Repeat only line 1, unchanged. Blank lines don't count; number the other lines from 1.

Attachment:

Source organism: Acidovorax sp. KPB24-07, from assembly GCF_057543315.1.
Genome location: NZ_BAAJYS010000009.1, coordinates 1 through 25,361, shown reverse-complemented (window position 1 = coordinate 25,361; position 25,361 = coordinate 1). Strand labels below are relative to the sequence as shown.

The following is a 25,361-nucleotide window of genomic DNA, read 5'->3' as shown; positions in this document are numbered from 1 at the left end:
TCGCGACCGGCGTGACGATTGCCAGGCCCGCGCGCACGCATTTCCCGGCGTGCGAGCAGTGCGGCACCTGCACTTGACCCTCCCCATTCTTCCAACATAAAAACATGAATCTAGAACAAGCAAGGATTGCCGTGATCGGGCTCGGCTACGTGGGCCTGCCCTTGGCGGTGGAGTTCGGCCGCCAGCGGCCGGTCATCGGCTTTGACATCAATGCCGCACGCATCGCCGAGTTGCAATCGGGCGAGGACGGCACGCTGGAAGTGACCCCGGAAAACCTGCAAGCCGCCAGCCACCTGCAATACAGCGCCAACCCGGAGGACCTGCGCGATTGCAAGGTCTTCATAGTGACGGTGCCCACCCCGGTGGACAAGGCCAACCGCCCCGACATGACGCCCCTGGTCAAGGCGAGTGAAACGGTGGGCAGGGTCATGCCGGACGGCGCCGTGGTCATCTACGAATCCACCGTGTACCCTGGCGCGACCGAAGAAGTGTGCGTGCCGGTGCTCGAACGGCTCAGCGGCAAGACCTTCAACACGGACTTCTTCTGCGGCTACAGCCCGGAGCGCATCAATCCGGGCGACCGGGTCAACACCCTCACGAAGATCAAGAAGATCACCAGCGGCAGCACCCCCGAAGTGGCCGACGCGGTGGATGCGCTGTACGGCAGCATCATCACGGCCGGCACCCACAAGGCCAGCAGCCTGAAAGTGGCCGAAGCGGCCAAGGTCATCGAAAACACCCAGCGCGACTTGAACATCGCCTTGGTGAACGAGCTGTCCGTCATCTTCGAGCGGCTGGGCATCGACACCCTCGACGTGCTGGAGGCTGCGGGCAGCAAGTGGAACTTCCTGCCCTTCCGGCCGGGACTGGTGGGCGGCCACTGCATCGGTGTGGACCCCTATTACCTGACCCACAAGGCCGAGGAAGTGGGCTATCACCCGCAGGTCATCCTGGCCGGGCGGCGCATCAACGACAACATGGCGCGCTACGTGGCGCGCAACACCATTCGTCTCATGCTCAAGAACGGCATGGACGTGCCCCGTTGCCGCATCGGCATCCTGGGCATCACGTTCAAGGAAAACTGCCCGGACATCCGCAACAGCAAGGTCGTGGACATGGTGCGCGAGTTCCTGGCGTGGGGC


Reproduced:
Source organism: Acidovorax sp. KPB24-07, from assembly GCF_057543315.1.